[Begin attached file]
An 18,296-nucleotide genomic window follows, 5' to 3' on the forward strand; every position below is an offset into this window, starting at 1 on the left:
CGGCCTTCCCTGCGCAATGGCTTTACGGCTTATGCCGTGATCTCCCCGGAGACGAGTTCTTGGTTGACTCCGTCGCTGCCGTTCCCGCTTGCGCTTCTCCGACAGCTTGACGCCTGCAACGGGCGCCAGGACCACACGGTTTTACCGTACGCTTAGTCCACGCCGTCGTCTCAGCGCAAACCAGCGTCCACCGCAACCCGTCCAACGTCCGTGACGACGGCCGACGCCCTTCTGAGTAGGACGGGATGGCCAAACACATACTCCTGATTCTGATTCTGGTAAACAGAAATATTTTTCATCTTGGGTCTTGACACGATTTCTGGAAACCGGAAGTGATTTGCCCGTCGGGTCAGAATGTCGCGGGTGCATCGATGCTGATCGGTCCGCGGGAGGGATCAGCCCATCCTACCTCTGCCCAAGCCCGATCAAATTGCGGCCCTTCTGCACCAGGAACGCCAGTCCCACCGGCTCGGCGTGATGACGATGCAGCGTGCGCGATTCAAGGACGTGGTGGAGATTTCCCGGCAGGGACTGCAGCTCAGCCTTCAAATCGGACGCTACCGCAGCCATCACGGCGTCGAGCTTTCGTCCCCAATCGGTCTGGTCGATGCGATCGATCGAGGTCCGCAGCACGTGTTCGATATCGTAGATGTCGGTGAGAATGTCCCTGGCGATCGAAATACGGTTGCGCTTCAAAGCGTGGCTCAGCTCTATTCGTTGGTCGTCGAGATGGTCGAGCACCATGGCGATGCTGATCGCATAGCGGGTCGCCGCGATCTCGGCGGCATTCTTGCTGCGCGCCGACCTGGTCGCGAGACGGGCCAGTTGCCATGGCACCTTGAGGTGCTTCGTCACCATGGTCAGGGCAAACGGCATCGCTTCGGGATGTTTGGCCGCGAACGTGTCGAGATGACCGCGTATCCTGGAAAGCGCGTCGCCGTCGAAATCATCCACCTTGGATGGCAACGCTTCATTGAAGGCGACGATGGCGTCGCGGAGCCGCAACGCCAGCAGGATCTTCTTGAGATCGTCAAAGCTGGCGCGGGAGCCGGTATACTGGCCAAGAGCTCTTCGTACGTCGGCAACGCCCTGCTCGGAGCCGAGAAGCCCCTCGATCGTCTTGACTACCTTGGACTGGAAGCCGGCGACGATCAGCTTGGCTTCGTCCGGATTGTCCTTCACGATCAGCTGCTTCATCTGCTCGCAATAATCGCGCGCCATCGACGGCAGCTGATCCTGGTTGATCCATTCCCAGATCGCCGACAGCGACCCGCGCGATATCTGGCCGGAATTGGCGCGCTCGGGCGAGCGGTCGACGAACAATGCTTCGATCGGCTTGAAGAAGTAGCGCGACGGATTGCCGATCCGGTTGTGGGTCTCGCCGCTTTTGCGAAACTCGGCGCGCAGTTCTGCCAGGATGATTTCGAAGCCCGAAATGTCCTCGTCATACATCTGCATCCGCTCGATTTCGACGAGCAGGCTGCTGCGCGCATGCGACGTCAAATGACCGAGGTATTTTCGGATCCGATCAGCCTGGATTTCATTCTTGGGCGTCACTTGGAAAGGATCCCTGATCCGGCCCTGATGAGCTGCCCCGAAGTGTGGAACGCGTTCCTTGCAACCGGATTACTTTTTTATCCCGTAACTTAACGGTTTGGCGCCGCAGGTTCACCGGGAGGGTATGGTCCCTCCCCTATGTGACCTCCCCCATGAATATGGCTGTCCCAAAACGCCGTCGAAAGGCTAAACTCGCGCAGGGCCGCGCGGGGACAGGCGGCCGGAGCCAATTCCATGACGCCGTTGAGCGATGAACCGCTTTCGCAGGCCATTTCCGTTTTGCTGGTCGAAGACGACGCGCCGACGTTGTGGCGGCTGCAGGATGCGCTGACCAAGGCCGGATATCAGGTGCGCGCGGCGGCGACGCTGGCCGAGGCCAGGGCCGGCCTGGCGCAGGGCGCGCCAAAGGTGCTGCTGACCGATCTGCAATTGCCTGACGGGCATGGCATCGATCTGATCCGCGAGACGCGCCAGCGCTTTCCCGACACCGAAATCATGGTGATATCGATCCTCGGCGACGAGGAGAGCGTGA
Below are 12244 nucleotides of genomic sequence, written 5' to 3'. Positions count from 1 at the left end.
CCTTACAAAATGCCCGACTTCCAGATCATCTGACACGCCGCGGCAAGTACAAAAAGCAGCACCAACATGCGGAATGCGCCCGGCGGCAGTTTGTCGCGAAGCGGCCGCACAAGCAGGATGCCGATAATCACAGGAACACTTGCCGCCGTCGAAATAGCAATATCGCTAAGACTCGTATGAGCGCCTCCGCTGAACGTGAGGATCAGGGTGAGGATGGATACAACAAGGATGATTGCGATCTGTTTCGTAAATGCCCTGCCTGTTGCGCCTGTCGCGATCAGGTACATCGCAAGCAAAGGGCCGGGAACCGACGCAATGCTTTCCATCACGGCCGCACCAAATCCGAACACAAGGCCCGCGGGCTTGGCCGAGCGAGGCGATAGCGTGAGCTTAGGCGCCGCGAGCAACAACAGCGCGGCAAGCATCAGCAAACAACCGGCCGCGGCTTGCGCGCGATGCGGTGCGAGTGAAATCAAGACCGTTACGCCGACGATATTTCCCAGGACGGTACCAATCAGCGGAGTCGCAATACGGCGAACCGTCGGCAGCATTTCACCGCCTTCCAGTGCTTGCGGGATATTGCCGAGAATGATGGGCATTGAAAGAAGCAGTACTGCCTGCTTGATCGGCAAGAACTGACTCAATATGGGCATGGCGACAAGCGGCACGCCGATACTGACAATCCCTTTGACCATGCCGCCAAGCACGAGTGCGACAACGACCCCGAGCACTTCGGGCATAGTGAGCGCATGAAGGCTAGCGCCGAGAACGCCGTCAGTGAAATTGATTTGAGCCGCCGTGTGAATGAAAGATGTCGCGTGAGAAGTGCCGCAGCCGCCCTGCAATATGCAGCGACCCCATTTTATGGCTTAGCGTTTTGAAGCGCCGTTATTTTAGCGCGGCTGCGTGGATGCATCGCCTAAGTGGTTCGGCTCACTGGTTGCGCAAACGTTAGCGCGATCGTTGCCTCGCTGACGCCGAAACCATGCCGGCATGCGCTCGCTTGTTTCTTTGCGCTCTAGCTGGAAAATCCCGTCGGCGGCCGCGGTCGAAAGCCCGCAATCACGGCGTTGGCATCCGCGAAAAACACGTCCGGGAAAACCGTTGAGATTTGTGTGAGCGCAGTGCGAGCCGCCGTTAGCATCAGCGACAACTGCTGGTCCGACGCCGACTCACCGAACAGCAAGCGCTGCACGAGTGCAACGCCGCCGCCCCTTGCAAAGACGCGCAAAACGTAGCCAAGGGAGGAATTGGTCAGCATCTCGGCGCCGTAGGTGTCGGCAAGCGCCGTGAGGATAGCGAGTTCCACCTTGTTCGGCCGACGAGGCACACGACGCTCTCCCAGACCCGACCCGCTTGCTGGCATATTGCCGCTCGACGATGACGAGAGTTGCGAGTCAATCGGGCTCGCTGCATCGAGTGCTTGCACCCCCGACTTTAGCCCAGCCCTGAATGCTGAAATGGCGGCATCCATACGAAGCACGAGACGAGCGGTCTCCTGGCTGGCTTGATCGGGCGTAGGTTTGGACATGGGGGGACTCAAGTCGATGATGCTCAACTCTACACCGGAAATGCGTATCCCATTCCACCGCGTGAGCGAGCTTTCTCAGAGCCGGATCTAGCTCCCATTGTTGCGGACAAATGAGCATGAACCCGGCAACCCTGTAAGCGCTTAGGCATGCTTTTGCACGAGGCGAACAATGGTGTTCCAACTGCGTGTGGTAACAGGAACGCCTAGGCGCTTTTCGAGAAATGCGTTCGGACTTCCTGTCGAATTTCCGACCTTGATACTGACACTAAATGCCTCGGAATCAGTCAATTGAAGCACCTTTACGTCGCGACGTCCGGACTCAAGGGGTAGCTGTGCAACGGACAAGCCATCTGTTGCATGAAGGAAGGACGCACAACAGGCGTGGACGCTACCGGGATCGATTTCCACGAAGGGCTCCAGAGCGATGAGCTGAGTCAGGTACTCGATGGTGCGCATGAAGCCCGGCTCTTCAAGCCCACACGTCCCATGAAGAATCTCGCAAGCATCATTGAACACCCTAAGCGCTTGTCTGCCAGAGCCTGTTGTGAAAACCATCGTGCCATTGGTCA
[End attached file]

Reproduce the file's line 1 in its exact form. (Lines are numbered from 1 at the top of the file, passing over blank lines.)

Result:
An 18,296-nucleotide genomic window follows, 5' to 3' on the forward strand; every position below is an offset into this window, starting at 1 on the left: